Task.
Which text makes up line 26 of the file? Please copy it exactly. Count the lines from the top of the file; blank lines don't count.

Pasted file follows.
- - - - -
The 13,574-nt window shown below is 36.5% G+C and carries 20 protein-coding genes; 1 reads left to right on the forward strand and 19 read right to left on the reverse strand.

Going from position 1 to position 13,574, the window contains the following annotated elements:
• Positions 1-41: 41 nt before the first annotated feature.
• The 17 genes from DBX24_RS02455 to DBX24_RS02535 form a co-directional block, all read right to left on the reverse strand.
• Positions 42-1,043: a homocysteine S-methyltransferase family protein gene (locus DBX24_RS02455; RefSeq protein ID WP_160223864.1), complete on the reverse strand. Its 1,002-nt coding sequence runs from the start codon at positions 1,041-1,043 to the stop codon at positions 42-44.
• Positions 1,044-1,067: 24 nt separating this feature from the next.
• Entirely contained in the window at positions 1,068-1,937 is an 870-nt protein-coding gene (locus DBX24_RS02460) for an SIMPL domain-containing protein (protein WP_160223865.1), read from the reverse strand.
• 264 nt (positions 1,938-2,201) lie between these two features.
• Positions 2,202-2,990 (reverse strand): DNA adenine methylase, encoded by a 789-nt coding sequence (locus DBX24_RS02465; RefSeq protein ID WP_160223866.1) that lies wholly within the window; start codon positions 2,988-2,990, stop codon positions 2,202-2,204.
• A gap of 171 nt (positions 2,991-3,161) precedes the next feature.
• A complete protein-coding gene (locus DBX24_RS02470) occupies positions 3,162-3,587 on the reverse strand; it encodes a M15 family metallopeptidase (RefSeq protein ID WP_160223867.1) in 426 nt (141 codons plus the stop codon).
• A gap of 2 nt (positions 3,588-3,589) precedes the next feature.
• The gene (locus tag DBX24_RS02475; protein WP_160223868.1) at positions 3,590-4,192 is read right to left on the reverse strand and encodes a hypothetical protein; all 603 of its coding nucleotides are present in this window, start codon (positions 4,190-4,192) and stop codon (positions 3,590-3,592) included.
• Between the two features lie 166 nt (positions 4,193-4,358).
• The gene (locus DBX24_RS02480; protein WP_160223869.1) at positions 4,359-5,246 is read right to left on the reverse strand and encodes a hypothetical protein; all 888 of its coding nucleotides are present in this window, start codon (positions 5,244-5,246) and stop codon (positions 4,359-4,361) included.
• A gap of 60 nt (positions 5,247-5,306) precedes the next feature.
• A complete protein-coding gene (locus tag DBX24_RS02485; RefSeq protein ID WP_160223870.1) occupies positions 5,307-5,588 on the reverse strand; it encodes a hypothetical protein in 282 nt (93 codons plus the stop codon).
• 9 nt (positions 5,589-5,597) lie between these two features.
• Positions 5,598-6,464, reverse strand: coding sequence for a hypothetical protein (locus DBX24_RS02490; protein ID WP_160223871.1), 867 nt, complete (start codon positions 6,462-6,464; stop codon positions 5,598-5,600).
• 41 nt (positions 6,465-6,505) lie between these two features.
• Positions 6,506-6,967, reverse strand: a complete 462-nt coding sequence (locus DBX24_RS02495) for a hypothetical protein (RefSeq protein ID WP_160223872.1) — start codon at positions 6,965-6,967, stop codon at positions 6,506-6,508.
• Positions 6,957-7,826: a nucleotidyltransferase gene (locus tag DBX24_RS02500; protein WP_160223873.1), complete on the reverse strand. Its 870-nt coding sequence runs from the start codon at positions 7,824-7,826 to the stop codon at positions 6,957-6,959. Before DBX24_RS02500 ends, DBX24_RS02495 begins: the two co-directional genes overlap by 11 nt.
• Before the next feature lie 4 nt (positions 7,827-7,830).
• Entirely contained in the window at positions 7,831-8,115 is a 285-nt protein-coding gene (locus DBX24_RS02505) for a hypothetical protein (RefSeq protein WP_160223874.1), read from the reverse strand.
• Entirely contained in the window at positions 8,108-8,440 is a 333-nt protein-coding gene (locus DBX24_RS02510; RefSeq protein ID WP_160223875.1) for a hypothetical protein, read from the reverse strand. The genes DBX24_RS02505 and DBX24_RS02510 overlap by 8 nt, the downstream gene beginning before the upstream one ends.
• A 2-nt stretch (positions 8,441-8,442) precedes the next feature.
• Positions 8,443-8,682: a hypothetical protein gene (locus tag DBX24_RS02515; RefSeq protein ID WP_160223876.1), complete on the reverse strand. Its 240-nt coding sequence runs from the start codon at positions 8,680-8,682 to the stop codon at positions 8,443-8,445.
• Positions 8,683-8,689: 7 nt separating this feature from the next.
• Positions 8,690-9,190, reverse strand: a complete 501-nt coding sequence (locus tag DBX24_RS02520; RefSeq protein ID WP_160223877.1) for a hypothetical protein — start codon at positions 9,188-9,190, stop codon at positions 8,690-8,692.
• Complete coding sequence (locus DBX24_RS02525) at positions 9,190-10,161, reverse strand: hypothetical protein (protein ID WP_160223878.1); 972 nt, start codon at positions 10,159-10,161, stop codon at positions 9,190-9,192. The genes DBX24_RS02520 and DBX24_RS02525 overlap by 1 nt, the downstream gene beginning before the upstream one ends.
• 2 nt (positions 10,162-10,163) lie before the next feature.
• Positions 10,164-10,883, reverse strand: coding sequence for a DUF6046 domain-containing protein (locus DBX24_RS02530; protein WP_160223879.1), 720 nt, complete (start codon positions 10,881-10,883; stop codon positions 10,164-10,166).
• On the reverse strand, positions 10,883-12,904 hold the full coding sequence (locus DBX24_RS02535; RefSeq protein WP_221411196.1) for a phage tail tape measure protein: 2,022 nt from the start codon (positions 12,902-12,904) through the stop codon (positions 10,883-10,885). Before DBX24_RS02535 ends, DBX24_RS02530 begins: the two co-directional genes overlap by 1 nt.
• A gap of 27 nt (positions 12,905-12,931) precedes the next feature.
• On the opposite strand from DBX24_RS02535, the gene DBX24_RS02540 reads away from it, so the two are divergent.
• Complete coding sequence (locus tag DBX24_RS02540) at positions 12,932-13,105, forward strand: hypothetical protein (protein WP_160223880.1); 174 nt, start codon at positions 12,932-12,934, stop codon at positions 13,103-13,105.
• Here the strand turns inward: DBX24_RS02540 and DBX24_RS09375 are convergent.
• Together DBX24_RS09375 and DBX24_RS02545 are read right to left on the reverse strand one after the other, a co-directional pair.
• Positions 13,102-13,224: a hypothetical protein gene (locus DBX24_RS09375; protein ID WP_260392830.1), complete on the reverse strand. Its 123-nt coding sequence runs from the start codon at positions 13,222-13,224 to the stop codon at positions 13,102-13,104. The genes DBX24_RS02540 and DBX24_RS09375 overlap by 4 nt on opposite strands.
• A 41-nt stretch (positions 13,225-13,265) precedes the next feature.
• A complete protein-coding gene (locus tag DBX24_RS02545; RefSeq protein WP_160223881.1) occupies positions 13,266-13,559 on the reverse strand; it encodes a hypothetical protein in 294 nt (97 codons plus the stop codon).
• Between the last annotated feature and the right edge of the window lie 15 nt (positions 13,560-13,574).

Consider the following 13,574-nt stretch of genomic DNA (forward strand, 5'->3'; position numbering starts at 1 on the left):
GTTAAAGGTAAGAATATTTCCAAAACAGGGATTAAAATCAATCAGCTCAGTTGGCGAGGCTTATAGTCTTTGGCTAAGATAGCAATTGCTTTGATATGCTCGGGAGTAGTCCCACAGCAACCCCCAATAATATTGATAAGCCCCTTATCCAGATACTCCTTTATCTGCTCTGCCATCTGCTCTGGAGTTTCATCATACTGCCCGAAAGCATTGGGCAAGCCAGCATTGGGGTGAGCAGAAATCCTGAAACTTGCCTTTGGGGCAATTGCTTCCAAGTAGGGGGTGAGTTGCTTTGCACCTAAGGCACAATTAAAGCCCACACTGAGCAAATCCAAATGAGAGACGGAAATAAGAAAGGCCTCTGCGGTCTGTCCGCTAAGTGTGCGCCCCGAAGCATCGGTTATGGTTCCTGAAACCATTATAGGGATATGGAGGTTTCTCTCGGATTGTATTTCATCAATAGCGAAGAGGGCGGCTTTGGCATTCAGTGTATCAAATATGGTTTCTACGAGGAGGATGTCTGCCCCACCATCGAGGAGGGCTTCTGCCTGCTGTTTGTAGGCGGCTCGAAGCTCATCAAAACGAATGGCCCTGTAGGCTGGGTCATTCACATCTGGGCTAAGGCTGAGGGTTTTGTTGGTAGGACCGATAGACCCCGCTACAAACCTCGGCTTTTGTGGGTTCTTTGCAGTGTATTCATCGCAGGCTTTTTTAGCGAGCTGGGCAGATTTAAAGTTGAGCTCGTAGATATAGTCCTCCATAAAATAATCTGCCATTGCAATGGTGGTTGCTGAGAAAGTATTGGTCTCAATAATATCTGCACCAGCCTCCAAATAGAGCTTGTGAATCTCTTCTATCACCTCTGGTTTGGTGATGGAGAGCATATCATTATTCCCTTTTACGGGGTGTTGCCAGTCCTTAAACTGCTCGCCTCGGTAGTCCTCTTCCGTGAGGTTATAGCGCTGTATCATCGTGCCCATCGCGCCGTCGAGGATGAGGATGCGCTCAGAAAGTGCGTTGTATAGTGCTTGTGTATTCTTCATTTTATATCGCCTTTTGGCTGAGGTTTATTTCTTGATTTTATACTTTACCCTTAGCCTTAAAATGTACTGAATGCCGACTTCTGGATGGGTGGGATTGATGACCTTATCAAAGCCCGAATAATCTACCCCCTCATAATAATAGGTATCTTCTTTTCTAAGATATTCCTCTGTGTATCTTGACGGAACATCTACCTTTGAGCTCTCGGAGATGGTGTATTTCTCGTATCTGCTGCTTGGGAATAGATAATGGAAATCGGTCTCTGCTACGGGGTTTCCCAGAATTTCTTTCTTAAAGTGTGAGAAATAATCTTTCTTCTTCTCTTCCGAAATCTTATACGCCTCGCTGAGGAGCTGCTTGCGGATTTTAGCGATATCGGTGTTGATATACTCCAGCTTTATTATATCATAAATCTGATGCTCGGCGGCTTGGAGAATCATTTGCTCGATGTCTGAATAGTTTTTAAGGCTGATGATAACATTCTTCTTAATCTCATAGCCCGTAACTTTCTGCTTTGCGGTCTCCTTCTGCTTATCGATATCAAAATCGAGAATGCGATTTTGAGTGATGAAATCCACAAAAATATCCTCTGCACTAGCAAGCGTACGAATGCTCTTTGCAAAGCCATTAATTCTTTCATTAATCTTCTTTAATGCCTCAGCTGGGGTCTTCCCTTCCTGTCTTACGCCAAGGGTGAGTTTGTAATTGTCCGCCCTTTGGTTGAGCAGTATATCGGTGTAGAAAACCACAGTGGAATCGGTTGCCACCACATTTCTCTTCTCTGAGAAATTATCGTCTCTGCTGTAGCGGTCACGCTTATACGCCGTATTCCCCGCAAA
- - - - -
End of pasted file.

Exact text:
• A 2-nt stretch (positions 8,441-8,442) precedes the next feature.